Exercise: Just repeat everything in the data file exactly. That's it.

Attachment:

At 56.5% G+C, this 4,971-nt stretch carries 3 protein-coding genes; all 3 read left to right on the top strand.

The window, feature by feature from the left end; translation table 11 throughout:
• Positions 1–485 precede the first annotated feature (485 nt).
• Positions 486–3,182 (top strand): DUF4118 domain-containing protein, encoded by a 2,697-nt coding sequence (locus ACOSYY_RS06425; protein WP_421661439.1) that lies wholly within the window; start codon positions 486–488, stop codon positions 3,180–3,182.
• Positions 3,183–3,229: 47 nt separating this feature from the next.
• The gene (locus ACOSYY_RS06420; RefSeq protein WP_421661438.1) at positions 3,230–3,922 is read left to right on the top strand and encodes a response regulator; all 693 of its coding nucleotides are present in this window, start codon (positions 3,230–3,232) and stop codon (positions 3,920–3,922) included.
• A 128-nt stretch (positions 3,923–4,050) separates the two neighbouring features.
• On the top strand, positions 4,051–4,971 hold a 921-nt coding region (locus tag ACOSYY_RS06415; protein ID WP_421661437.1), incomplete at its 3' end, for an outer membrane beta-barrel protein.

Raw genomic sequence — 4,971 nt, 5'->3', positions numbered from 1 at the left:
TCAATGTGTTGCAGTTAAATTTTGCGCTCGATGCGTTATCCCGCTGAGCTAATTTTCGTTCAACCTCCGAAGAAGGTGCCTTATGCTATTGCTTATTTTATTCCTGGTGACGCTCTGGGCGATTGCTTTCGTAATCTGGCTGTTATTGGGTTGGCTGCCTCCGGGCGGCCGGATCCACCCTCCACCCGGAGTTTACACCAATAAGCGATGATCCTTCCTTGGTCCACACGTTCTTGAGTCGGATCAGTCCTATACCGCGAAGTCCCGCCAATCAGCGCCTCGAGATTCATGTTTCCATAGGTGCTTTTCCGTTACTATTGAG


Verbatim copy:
At 56.5% G+C, this 4,971-nt stretch carries 3 protein-coding genes; all 3 read left to right on the top strand.

The window, feature by feature from the left end; translation table 11 throughout:
• Positions 1–485 precede the first annotated feature (485 nt).
• Positions 486–3,182 (top strand): DUF4118 domain-containing protein, encoded by a 2,697-nt coding sequence (locus ACOSYY_RS06425; protein WP_421661439.1) that lies wholly within the window; start codon positions 486–488, stop codon positions 3,180–3,182.
• Positions 3,183–3,229: 47 nt separating this feature from the next.
• The gene (locus ACOSYY_RS06420; RefSeq protein WP_421661438.1) at positions 3,230–3,922 is read left to right on the top strand and encodes a response regulator; all 693 of its coding nucleotides are present in this window, start codon (positions 3,230–3,232) and stop codon (positions 3,920–3,922) included.
• A 128-nt stretch (positions 3,923–4,050) separates the two neighbouring features.
• On the top strand, positions 4,051–4,971 hold a 921-nt coding region (locus tag ACOSYY_RS06415; protein ID WP_421661437.1), incomplete at its 3' end, for an outer membrane beta-barrel protein.

Raw genomic sequence — 4,971 nt, 5'->3', positions numbered from 1 at the left:
TCAATGTGTTGCAGTTAAATTTTGCGCTCGATGCGTTATCCCGCTGAGCTAATTTTCGTTCAACCTCCGAAGAAGGTGCCTTATGCTATTGCTTATTTTATTCCTGGTGACGCTCTGGGCGATTGCTTTCGTAATCTGGCTGTTATTGGGTTGGCTGCCTCCGGGCGGCCGGATCCACCCTCCACCCGGAGTTTACACCAATAAGCGATGATCCTTCCTTGGTCCACACGTTCTTGAGTCGGATCAGTCCTATACCGCGAAGTCCCGCCAATCAGCGCCTCGAGATTCATGTTTCCATAGGTGCTTTTCCGTTACTATTGAG